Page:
Love is at the heart of the family. All humans have the need to love and to be loved; the family is normally the place where love is expressed. Love is the close personal blending of physical and mental togetherness. It includes privacy, intimacy, sharing, belonging, and caring. The atmosphere of real love is one of honesty, understanding, patience, and forgiveness. Such love does not happen automatically; it requires constant daily effort by each family member. Loving families share activities and express a great deal of gratitude for one another. Love takes time, affection, and a positive attitude.
Learning – Families are where we learn values, skills, and behavior. Strong families manage and control their learning experiences. They establish a pattern of home life. They select appropriate television programs. They guide their children into the world outside the home. They do not let social forces rule their family life. They involve themselves in neighborhood, school, government, church, and business in ways that support their family values. Strong families teach by example and learn through experience as they explain and execute their values.
Loyalty – Strong families have a sense of loyalty and devotion toward family members. The family sticks together. They stand by each other during times of trouble. They stand up for each other when attacked by someone outside the family. Loyalty builds through sickness and health, want and good fortune, failure and success, and all the things the family faces. The family is a place of shelter for individual family members. In times of personal success or defeat, the family becomes a cheering section or a mourning bench. They also learn a sense of give and take in the family, which helps prepare them for the necessary negotiations in other relationships.
Laughter is good family medicine. Humor is an escape valve for family tension. Through laughter we learn to see ourselves honestly and objectively. Building a strong family is serious business, but if taken too seriously, family life can become very tense. Laughter balances our efforts and gives us a realistic view of things. To be helpful, family laughter must be positive in nature. Laughing together builds up a family. Laughing at each other divides a family. Families that learn to use laughter in a positive way can release tensions, gain a clearer view, and bond relationships.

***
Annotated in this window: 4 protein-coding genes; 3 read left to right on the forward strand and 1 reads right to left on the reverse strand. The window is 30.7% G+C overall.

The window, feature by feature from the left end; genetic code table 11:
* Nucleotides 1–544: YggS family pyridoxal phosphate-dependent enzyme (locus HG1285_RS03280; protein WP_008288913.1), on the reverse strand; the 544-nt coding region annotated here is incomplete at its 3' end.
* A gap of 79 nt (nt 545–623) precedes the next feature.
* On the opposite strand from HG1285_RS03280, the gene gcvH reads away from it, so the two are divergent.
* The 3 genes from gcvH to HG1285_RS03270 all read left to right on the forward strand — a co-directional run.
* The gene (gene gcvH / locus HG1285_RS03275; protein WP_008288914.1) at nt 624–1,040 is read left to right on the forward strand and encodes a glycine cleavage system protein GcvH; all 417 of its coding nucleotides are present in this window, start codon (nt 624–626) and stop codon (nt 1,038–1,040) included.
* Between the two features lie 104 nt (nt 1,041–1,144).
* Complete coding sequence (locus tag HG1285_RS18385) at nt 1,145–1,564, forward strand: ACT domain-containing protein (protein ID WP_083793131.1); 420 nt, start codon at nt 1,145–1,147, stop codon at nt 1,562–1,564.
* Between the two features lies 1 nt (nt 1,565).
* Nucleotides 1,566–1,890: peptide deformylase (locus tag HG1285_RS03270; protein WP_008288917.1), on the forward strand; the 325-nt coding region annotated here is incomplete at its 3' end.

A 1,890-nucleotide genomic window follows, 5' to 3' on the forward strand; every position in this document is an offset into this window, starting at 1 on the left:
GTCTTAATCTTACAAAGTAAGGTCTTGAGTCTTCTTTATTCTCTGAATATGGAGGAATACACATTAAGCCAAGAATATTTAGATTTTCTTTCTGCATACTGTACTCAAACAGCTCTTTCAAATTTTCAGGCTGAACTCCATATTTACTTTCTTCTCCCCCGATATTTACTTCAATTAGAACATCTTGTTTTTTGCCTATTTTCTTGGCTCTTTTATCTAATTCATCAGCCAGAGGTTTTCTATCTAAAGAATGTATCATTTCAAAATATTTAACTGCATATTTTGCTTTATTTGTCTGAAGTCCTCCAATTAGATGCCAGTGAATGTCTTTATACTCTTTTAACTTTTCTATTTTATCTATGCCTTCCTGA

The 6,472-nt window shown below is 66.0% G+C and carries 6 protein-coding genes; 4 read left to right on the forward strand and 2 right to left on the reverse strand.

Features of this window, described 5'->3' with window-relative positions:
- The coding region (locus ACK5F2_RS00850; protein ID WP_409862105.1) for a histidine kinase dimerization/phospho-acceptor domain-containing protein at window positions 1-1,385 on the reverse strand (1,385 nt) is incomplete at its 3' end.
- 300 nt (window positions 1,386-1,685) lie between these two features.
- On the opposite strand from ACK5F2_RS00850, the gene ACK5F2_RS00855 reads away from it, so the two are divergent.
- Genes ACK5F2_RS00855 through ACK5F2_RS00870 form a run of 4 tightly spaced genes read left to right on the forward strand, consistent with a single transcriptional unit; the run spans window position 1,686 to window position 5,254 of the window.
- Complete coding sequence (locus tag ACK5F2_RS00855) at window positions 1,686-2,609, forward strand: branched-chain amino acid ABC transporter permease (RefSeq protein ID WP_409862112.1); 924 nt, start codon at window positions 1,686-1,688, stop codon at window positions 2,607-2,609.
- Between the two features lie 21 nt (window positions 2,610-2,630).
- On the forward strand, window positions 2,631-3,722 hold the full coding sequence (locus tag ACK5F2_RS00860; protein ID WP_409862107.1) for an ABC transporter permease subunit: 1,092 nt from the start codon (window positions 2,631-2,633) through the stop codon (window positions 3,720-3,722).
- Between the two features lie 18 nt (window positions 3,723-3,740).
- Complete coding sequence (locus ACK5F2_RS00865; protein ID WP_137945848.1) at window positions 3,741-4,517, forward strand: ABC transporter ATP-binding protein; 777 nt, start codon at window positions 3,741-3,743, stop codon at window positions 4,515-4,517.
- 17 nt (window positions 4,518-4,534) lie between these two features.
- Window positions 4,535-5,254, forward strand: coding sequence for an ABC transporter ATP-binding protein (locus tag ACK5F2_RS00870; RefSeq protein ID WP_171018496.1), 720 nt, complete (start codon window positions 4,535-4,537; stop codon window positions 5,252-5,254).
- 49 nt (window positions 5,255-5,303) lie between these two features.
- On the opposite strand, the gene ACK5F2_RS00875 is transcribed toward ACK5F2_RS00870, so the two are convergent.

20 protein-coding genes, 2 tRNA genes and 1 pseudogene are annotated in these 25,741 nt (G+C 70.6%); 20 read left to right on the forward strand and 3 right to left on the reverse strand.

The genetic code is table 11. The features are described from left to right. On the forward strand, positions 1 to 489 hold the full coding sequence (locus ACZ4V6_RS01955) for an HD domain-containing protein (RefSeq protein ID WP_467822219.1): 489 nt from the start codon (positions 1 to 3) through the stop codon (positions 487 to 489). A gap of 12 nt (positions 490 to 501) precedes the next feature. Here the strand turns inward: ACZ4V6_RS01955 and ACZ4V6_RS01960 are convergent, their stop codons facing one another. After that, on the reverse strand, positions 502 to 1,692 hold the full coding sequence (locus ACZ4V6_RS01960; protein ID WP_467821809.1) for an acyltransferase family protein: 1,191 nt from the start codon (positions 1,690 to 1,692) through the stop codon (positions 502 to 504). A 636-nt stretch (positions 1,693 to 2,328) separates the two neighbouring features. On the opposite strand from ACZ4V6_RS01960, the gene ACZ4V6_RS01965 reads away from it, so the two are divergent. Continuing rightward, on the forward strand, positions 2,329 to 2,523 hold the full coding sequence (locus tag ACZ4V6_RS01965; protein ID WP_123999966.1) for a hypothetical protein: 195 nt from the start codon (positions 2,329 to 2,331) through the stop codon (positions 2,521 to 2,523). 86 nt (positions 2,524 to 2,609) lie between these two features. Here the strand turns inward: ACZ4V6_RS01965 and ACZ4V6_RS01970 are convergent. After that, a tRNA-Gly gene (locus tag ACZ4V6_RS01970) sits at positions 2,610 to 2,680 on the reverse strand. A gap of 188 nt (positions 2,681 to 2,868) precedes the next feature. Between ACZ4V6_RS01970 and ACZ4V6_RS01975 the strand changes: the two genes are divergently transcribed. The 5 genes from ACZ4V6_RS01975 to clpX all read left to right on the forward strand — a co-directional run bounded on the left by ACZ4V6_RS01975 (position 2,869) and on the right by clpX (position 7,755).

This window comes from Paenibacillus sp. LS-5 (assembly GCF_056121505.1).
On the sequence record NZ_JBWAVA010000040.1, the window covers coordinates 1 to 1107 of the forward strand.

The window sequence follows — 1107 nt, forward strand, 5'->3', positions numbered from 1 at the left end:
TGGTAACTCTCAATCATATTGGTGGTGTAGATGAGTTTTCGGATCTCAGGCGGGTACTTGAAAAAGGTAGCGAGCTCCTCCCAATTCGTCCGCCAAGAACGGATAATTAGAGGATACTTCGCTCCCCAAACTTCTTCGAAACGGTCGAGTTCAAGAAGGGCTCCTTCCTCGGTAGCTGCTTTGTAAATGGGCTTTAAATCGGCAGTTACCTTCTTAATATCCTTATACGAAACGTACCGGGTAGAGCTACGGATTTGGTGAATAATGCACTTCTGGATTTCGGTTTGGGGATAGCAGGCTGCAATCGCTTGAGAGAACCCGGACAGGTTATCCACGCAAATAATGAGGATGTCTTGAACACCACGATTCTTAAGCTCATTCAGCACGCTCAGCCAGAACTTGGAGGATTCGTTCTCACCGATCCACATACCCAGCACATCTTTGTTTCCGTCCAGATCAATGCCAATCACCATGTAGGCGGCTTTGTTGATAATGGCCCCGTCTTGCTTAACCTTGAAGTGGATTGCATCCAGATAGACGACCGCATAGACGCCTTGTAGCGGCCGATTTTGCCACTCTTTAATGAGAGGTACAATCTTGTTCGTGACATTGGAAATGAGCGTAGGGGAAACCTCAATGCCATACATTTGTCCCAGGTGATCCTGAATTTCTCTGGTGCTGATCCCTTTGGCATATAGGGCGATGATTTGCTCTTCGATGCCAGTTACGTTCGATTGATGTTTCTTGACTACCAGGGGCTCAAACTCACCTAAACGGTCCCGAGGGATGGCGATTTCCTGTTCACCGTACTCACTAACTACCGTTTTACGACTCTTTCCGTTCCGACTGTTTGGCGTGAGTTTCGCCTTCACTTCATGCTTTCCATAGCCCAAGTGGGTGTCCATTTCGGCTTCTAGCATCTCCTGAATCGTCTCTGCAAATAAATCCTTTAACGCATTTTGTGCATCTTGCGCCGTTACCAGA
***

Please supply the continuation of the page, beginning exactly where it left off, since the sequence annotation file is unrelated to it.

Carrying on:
Leadership is essential. Family members, usually the adults, must assume responsibility for leading the family. If no one accepts this vital role, the family will weaken. Each family needs its own special set of rules and guidelines. These rules are based on the family members’ greatest understanding of one another. The guidelines pass along from the adults to the children by example, with firmness and fairness. Strong families can work together to establish their way of life, allowing children to have a voice in decision making and enforcing rules. However, in the initial stages and in times of crisis, adult family members must get the family to work together.
Dallas Celebrates Veterans Day 2017
With Parade, Flyover
DALLAS, TX – Dallas kicked off Veterans Day weekend early on Friday with a festival in Downtown.
More than 150 men and women take the Oath of Enlistment, led by Army Chief of Staff Mark A. Milley.
Thousands showed up to Dallas City Hall where a parade and other honorary events were held to show veteran appreciation.
At 11:00 a.m., planes flew over the demonstration in the Missing Man Formation. The flyover honors fallen service members, and is often demonstrated at funerals and memorial events.
More than 150 men and women took the Oath of Enlistment Friday morning at Dallas City Hall. Those men and women will enter all branches of service. Army Chief of Staff General Mark A. Milley led the recruits in the oath and encouraged past and current service members to rededicate themselves to the cause of freedom.
The parade honors all veterans, but this year focuses on veterans who served in Operations Desert Shield and Desert Storm.
View Tweets, Photos and Videos from the celebration:
Dallas Veterans Day Parade #Flyover #VeteransDay2017 @CityOfDallas pic.twitter.com/BvyyAiArbu – Jennifer S. Gates (@cmjsgates) November 10, 2017
We have overcome many obstacles as a nation yet we still face many challenges. We must show compassion and strive for unity. We must work together for the betterment of our city and our nation, not only for the citizens who are here now but for those who are not here yet. pic.twitter.com/YKAFRvUeW4 – Mike Rawlings (@Mike_Rawlings) November 10, 2017
At City Hall Plaza celebrating our local veterans!#ThankYouForYourservice pic.twitter.com/gn7Rwo8FFf – City of Dallas Parks (@DallasParkRec) November 10, 2017
Color guard from #DallasISD’s WW Samuell High School leads massing of the colors at today’s Dallas #VeteransDay Parade. pic.twitter.com/aLWdDjoZ6B – Dallas ISD (@dallasschools) November 10, 2017
.@ArmyChiefStaff leads oath of enlistment. Thank you to our new military enlistees #DallasVetsDay pic.twitter.com/198JIWMtUw – Mike Rawlings (@Mike_Rawlings) November 10, 2017